Deleting photos if they don’t get the right amount of likes in time. Dinner with friends just to get pictures. Endless filters to perfect the parts of us society has told us are “flawed.”
The majority of teenagers are guilty of at least some of these social norms. Authenticity and originality have lost their value to imitation and posed beauty. Social media is the bittersweet child of the 21st century that our generation, labeled the iGeneration, has taken the brunt of.
This issue was recently brought up on a new scale when Essena O’Neill, an 18 year old from Australia with half a million followers on Instagram, deleted 2,000 of her Instagram pictures. She kept less than 100 photos and on these photos, she altered the captions to something she called “real captions.”
Along with the deleted Instagram posts, she also posted a video on her popular YouTube channel explaining why she did this.
“Companies will send you bulletpoints of what you need to say, how you need to stand, what time of the day to post…If you do not think social media is a business, you are deluding yourself…”
Social media has become a market far greater than any other in our generation. Sophomore Louisa Blakeley shared her opinion on Essena O’Neill’s departure from Instagram: “I get what she did because if someone had a really bad experience, it was the right thing to do … [Society] is definitely getting to an extreme with social media pressure and cyberbullying.”
We spend hours of the day scrolling through blaring screens, advertising not just products but the ideal body image. They produce a “norm” for the way we should be thinking. This is incredibly detrimental to teenagers, who are supposed to be spending their adolescent years learning about themselves. How exactly are they supposed to do that when every time they switch on some form of social media, there is a new trend they are expected to follow staring back at them?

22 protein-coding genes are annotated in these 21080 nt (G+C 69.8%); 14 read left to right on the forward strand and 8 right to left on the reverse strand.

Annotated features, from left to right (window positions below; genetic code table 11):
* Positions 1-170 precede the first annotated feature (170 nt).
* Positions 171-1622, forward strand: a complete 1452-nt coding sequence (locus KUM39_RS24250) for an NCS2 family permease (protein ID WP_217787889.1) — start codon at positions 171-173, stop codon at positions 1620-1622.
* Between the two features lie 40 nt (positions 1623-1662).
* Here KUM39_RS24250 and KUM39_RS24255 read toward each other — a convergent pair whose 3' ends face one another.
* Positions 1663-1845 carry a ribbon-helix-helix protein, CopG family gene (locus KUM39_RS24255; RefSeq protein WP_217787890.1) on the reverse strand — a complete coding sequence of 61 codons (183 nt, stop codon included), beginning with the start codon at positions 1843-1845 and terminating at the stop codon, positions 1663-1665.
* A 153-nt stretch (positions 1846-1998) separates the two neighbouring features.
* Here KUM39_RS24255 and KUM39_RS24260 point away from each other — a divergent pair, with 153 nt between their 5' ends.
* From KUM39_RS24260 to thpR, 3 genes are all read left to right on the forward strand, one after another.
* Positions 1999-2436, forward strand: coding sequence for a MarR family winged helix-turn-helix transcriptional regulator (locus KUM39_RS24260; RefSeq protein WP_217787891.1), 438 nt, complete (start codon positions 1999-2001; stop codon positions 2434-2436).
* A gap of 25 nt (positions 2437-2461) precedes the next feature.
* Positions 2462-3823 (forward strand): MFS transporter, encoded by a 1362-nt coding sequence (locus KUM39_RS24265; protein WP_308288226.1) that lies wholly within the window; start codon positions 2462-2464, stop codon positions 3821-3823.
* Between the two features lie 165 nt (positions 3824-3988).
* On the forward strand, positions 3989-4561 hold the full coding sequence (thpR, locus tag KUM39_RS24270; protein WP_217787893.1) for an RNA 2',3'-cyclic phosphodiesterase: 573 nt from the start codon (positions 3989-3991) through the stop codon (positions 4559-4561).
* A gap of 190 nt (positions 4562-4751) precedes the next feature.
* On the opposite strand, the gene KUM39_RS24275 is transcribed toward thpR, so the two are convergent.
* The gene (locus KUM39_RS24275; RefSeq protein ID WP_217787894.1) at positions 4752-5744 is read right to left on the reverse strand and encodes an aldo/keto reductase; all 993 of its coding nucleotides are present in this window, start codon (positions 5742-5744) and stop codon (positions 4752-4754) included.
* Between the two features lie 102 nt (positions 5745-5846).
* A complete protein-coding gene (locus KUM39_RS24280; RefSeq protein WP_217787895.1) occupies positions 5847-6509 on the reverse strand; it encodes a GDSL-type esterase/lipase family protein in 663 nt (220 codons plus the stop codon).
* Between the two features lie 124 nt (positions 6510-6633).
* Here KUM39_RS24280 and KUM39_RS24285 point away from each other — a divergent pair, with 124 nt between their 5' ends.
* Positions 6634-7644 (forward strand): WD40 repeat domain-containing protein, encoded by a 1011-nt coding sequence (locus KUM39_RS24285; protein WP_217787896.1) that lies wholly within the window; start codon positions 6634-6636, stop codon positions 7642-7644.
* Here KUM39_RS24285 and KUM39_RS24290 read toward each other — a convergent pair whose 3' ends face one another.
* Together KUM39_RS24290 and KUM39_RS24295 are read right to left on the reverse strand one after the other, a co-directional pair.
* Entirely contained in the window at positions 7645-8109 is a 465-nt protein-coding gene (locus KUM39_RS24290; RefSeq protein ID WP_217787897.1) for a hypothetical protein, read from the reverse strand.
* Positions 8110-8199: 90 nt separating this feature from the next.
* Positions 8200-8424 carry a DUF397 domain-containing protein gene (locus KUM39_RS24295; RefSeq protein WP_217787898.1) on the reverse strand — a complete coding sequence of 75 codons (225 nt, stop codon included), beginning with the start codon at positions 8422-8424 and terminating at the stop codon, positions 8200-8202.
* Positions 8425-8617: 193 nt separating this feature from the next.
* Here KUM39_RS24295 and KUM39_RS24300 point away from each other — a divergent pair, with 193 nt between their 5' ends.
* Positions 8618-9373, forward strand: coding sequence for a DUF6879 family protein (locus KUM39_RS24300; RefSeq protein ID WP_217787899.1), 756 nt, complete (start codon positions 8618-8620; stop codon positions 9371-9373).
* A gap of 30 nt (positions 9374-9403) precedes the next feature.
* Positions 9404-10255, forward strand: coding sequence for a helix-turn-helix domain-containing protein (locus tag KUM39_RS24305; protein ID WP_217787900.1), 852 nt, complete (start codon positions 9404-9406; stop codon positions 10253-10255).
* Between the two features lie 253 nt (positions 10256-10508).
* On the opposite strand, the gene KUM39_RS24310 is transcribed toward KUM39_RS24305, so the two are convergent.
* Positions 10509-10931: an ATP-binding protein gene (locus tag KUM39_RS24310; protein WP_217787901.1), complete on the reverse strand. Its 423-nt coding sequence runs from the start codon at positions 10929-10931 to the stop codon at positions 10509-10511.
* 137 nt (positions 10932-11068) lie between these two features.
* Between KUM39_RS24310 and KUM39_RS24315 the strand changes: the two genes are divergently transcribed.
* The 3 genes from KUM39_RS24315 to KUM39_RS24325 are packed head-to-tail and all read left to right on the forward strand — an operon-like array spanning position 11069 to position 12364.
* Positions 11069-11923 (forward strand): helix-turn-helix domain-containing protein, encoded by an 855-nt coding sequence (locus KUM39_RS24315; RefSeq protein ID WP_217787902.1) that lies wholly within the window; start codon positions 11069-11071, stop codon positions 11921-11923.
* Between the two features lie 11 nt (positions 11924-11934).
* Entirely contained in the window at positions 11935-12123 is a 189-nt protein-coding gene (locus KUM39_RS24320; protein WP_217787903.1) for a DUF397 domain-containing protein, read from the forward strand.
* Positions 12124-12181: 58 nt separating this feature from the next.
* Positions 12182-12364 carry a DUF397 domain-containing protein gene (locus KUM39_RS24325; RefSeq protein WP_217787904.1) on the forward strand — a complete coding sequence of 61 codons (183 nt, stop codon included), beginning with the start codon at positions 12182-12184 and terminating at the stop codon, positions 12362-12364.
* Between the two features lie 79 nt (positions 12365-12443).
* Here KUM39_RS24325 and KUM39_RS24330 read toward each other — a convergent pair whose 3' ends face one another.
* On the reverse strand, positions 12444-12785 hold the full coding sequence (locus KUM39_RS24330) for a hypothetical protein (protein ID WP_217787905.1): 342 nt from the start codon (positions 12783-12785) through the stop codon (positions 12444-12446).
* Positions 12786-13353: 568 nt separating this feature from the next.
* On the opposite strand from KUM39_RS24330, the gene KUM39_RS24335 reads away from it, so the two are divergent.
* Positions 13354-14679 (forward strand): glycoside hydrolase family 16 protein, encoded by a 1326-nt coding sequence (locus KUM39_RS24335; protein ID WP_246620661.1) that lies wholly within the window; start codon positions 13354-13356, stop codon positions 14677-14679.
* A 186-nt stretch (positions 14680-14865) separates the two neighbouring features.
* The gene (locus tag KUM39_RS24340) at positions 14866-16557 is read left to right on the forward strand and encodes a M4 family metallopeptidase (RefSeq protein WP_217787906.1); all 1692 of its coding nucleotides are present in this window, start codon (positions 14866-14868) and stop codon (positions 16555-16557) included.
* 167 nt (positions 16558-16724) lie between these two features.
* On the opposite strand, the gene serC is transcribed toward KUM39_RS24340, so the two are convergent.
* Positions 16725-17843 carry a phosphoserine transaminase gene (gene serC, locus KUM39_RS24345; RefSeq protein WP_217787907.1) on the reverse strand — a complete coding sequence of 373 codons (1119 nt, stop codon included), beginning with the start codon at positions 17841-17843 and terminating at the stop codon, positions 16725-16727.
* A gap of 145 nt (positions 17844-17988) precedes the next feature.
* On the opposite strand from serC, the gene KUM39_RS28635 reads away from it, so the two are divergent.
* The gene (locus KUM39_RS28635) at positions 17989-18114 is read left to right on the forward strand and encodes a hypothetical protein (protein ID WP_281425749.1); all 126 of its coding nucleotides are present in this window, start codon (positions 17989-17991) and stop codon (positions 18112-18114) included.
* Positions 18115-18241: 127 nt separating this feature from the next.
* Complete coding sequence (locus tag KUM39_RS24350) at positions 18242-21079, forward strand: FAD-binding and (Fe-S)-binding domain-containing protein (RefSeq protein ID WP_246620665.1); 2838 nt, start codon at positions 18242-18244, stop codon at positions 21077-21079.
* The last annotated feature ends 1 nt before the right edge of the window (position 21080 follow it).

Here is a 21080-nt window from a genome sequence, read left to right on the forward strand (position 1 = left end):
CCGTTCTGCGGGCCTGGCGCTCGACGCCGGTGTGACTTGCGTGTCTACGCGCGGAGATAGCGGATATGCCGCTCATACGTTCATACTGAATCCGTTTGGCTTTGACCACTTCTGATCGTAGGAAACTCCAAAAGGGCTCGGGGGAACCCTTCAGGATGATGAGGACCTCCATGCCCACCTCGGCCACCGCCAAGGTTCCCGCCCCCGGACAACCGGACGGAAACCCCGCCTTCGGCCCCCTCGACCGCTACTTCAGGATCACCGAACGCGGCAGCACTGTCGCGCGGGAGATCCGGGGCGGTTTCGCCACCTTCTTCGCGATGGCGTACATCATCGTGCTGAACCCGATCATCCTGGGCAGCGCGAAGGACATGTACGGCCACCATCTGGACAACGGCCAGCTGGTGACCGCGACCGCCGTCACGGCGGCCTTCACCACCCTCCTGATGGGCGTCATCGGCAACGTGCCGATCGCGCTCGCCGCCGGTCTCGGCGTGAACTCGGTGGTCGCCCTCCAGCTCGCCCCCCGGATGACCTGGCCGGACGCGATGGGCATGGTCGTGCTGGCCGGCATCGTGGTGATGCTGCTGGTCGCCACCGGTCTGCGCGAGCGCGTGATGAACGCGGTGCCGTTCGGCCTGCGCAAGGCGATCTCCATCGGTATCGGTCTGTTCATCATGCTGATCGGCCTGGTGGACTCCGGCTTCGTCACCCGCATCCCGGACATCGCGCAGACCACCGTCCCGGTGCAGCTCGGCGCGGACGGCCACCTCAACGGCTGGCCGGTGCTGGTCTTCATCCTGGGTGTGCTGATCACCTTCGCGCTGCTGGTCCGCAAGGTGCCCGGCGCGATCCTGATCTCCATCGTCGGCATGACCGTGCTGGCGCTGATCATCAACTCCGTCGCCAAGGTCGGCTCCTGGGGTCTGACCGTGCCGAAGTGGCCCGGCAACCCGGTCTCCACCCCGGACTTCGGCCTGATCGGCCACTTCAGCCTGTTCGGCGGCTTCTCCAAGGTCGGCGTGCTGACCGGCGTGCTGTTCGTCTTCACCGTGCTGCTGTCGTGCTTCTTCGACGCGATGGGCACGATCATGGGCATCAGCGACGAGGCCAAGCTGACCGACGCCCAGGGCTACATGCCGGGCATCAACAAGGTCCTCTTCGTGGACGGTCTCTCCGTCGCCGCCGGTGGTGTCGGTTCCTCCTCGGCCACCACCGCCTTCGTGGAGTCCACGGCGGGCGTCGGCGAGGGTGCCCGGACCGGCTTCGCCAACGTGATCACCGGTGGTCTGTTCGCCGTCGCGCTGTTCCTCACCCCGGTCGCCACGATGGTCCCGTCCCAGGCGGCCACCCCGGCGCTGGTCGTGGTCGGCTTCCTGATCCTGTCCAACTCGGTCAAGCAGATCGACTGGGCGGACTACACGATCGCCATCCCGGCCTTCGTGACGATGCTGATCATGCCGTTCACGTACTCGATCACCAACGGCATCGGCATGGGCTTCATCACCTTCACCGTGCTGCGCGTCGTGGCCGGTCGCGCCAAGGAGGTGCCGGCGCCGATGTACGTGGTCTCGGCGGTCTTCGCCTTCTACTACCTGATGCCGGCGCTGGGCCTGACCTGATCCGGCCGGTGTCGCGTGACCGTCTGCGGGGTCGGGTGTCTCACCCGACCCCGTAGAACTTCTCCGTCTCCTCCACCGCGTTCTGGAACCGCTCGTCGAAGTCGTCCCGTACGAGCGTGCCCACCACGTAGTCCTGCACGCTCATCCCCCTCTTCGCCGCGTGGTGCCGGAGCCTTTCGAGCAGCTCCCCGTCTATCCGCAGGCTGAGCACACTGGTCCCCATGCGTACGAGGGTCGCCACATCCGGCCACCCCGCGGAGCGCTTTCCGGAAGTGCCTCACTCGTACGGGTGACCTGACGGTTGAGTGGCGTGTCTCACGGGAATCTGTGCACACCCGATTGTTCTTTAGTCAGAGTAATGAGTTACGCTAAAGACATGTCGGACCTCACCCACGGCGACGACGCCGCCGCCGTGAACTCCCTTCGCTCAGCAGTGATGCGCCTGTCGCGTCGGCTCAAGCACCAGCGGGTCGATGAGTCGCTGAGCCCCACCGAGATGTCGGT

Junior Jason DeBrito believes social media has a strong impact on our emotions and personalities. He said, “Social media can morph the way we think about ourselves…we have a tendency to want to look pretty and act happy for the sake of what others will think of us.”
Social media is not only known for providing society’s warped view on ideal body image, but also for its effect on the mentality of individuals. A study by the University of Queensland found that when individuals did not post on Facebook for two days, their well-being was negatively impacted. Words like “exclusion” and “loss of control” were used to describe their feelings. Our society has placed too much of our own self-value on social media. We have all experienced the gut-wrenching sensation that we are being left out when opening up a friend’s snapchat story.
We are not completely to blame though. Social media has become an addictive drug that we cannot seem to stop taking. It turns into an obsession, too, with apps being checked every five minutes just to ensure that we didn’t “miss” anything. One of the most moving videos of the decade discusses just this.
Gary Turk, a filmmaker and spoken-word artist, made an award-winning video titled “Look Up.” The message he intended to create is to step away from social media in order to better our relationship with those around us. “So look up from your phone, shut down the display…just one real connection is all it can take.”
This seems impossible to do in a society that is so directly focused on social media, but it is essential for our well-being. This is not only for the sake of our generation’s mental health today, but for our continuous personal development without such a powerful and often destructive influence.